This jacket is similar to most of the Arcteryx line. It's crafted to allow for the movements that skiers and mountain athletes require. Gusseted arms allow for ease of arm movement and patterned panels give a functional fit around the torso that is a far cry from the uninspired, square-cut fits of lesser quality softshells. We did find that the Psiphon had a noticeably different cut that the Gamma line, with a longer arm length it felt more akin to the Alpha series of hard shells. This might be a benefit to tall and skinny users who have a hard time finding a slim fitting torso with long enough arms, though we suggest trying a size down to achieve a trim fit.
During mobility tests, we were not able to get the cuffs to drop at all during overhead movements, and the longer hip-length hem resisted being pulled up. An innovative feature of the Psiphon FL that makes it appealing to climbers is a HemLock insert on each side of the hem; this is a thin piece of foam that resists being pulled out once tucked into a climbing harness. The HemLock is removable, though we did not find any reason to pull it out when not on a climbing trip, as it is unobtrusive.
Arcteryx's FL line stands for Fast & Light, and the Psiphon FL certainly lives up to that moniker. As the lightest jacket in our review, it is also one of the most water resistant, earning it our top accolades in this metric. While only .05 ounces heavier than the Outdoor Research Ferrosi, it is dramatically more weatherproof and feature-laden, making it an excellent choice for missions where shaving weight is crucial.
Fast and Light is a description that often does not leave much room for additional features, and Arcteryx has left out major bells and whistles, like interior pockets and brim stiffeners in designing the Psiphon FL.
What they have done is best described as functional minimalism. There are, however, many useful features in this award winner that do not add much weight or bulk. A small snap allows the hood to be stowed away, gaining the protection of a hood when it is needed, but securing it from flapping around when not required such as bouncing on a trail run.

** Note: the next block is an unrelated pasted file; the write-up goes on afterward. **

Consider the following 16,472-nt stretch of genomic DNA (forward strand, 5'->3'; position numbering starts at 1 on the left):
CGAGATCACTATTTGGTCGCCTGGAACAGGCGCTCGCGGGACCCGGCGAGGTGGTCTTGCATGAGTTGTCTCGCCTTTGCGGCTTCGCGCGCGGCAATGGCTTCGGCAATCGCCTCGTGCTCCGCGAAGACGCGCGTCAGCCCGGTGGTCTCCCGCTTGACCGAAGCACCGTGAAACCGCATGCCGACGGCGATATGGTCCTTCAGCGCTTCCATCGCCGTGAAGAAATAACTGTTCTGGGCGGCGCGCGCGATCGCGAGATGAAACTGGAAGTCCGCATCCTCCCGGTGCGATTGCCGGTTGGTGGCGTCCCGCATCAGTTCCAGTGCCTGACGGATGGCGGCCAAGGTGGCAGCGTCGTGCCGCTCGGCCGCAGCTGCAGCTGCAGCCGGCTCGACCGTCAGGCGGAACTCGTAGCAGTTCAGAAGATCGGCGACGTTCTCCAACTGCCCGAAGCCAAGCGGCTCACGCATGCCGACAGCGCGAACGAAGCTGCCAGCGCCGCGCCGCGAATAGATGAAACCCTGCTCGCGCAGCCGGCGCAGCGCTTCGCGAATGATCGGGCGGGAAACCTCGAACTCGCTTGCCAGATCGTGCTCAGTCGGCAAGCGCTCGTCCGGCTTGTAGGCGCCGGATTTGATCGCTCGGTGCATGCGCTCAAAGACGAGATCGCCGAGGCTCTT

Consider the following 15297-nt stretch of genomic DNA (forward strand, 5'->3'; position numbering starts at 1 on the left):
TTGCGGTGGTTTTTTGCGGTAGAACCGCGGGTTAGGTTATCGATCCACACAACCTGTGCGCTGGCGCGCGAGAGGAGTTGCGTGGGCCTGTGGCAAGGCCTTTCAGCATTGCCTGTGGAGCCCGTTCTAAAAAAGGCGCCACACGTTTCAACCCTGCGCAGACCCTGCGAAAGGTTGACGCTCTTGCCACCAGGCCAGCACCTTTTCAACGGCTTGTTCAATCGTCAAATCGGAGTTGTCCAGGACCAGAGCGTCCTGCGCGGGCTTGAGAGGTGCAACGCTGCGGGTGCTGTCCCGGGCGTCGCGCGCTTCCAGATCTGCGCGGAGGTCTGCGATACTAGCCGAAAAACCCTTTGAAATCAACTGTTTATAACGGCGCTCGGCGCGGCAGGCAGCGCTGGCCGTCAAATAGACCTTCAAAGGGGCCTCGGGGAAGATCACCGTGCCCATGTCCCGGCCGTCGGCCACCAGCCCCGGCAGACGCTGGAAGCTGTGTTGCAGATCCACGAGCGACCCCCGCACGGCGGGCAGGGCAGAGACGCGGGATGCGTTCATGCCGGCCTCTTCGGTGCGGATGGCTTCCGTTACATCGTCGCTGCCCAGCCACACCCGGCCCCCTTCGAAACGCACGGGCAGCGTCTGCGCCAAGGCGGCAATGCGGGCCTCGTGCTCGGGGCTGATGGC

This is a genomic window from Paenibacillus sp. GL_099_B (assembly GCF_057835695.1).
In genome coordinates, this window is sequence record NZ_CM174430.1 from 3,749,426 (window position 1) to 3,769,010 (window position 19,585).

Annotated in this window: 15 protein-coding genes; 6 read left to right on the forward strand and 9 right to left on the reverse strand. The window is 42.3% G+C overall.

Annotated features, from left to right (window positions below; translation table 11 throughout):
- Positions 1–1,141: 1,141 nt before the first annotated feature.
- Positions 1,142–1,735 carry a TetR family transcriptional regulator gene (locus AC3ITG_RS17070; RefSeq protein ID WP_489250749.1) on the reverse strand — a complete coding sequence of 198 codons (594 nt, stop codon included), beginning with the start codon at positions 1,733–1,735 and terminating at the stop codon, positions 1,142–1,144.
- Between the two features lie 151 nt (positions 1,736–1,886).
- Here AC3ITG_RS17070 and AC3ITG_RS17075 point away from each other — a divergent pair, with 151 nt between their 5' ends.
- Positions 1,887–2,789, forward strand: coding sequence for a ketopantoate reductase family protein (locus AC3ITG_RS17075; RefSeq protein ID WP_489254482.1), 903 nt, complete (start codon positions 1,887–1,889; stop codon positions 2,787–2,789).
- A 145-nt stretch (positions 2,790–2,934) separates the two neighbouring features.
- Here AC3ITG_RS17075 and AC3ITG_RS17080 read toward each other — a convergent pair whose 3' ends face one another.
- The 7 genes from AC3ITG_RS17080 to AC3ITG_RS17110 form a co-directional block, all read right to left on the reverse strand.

An innovative No Slip Zip keeps the zipper from sliding down by inserting a small bump on every twelfth tooth. There are only three pockets, two handwarmer pockets, and a little chest pocket, large enough for a pair of gloves or some energy bars but not meant to hold a large item like a water bottle. The Mountain Hardwear Dragon is feature-laden and scored high in this metric, though it weighs twice as much as the Psiphon.
Arcteryx combines clean-cut, trim patterning with function in making the Psiphon FL. It comes in an athletic cut, is hip-length, and is available in colors ranging from subtle to loud. This is a stylish jacket that is at home at basecamp as well as on errands around town. With solid colors and an offset zipper color, the Psiphon FL looks like a simple, basic jacket while performing like the mountain ready softshell that it is.
From summertime backpacking trips to wintertime ski tours, this outer layer is a purpose-built performer. With exceptional weather protection and mobility we feel that this jacket best suits those seeking a jacket for athletic activity, but with subtle styling, it can easily be used around town too.
With a price of $239, the Psiphon FL is not inexpensive and is pricier than the average jackets in our review. However, for its high performance, low weight, and excellent fit, it's a good value for those demanding the best.
The Psiphon FL is a well-crafted softshell that is built to withstand the rigors of alpine climbing while remaining lightweight and functional. We struggled to find an area that this jacket did not succeed in. Its light fabric may have long-term durability issues if used and abused in rough environments, but we feel that the benefit of having such a versatile jacket in your arsenal is well worth it.
— Ryan Huetter